The Internet was once a more anonymous space. People hid their real identities, coming up with unique and sometimes bizarre pseudonyms to represent themselves on specific websites.
As services and socialising shifted online, identifying each other digitally has become increasingly important.
How can we do this securely, without impacting users’ experience? I’ll explore the trends in online identity verification, looking at the key solutions and implications for businesses and users.
Using our ‘real’ identities online
Online anonymity is waning. A user’s digital behaviour never used to be closely connected across the web, nor did it connect to their offline lives.
Technically, there were also fewer plug-and-play solutions like Facebook Connect, which can follow and connect users’ activities across the Internet.
The desire for anonymity hasn’t completely disappeared. But, as the social web has grown, people have become happier to use their ‘real’ identities online. Some social networks are even throwing their influential power behind ‘authentic’ identities to make their platforms more credible and secure.
For instance, Twitter issues verified account status to key individuals and brands who are highly sought after. This helps users differentiate and validate if specific accounts are credible.
Furthermore, the boundaries between social and commercial websites are blurring. Some users submit real-name reviews on Amazon and other ecommerce sites like Etsy, where authenticity can increase sales by generating confidence from customers.
The rise of identity verification services
So, identifying people online – and confirming that information against their ‘real’ selves – is becoming increasingly important.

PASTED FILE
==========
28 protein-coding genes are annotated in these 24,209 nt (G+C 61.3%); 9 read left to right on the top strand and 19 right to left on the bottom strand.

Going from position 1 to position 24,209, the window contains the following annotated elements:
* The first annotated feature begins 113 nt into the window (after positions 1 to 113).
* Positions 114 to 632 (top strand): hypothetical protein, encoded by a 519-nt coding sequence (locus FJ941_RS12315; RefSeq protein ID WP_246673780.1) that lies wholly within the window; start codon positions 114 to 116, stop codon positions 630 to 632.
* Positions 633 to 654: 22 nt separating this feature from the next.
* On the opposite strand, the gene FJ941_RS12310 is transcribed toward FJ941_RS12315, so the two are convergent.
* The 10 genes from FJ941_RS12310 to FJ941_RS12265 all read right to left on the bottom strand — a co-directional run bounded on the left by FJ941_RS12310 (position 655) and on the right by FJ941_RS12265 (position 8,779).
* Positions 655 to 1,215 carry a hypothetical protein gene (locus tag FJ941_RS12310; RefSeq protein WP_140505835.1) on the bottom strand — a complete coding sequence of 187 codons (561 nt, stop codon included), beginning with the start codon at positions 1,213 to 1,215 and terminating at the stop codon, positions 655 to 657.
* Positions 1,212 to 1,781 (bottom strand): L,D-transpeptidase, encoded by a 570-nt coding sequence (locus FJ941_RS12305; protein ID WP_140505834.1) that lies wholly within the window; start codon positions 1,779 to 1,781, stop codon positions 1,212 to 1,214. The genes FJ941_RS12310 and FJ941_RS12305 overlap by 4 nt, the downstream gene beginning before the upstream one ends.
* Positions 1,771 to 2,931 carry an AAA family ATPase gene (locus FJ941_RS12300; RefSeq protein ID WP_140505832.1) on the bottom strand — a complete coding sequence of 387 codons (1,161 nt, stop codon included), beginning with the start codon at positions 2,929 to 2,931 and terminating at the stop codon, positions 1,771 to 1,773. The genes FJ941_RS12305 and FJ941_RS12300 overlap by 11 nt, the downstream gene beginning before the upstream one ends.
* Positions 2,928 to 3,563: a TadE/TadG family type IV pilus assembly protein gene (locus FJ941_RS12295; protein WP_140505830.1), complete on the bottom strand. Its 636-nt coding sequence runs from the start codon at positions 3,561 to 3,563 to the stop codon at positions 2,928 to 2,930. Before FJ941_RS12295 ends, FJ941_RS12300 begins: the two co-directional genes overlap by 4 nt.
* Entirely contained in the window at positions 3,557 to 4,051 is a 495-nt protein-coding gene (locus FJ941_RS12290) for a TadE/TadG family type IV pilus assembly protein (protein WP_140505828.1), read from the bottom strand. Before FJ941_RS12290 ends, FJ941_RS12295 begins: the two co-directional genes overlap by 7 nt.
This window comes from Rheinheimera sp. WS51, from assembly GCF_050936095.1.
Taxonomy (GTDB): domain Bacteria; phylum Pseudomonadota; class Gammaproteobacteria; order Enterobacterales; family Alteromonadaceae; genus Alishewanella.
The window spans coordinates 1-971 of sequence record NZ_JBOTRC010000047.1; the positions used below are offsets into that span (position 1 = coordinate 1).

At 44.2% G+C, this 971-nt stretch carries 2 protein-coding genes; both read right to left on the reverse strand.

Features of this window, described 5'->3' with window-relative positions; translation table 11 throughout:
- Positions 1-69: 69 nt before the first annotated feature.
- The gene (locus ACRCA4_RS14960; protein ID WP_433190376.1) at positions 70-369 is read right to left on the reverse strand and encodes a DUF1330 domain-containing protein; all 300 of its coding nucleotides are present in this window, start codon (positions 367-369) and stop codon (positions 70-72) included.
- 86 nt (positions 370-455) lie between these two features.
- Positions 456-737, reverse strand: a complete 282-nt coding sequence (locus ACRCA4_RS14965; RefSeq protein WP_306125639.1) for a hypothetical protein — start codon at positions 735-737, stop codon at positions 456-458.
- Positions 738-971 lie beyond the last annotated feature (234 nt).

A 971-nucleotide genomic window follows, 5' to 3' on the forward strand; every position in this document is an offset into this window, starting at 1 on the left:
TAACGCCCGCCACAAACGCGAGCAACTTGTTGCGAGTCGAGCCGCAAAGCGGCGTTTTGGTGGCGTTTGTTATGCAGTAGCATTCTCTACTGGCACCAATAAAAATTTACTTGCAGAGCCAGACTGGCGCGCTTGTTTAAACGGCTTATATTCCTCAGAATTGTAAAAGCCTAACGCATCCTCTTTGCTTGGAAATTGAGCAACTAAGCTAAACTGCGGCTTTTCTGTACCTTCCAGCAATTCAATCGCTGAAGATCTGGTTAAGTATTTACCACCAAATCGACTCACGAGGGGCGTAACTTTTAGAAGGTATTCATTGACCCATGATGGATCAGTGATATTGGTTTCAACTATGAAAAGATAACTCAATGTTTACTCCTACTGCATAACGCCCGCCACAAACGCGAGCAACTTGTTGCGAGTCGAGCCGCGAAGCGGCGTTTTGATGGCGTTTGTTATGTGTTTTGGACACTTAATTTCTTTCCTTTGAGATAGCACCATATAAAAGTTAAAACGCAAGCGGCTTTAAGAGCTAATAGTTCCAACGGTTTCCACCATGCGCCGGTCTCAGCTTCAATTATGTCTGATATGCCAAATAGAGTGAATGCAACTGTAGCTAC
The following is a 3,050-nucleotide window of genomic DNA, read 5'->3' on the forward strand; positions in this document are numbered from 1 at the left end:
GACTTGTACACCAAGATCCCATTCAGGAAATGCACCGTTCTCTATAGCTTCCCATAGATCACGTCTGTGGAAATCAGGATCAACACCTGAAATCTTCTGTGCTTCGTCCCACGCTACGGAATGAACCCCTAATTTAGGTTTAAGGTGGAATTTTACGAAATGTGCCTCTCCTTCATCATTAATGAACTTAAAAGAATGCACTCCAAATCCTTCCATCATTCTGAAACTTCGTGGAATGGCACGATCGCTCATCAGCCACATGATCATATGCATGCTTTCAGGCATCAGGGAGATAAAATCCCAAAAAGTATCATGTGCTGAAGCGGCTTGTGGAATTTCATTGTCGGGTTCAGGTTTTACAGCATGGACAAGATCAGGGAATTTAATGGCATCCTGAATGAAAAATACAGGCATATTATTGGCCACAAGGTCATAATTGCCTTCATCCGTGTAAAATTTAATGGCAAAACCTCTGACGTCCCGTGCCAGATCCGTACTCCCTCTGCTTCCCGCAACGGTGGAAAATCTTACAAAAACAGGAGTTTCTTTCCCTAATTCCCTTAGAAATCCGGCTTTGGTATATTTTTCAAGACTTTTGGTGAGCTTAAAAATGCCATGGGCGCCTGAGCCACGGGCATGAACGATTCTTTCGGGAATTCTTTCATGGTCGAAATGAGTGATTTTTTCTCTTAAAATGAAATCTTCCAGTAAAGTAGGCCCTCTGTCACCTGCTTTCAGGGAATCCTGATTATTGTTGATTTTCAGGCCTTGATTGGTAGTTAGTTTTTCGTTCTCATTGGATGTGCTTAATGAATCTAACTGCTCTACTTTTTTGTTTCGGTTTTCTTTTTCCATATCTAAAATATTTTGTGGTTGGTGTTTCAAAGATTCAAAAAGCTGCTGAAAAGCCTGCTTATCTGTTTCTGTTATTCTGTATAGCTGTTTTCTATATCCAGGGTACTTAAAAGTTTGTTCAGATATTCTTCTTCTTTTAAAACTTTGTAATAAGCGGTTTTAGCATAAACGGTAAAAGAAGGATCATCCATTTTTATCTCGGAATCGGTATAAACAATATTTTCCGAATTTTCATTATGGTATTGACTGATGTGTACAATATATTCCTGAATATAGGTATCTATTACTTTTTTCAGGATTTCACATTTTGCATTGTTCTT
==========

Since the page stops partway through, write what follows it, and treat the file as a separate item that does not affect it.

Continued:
Verification is required by a surprising amount of digital businesses: from purchasing products and applying for services, to social networking platforms, where users’ authenticity is built into the experience.
It’s consequently no surprise that the technology behind identity verification services is constantly evolving, while balancing two critical, and often competing, factors: security and user experience.
Last year alone ecommerce fraud rose by 19% and online banking losses soared by 64%, compared to 2015. High-profile data breeches at TalkTalk and Sony have made consumers more aware of the security threats.
Yet users are still incredibly fickle. They will go elsewhere if the verification stage of a purchase or online account setup is too lengthy or rigid regarding which proofs of identification are acceptable.
Trends in verification solutions
Exposing more personal information about ourselves and revealing our true identities online opens up great opportunities and risks. Organisations must navigate (and mitigate) these for their users.
Consequently, a number of solutions have emerged to validate who we are online.
Creating a username and password to access specific websites is the most familiar online identity system. But, we’ve known it’s a broken process for years.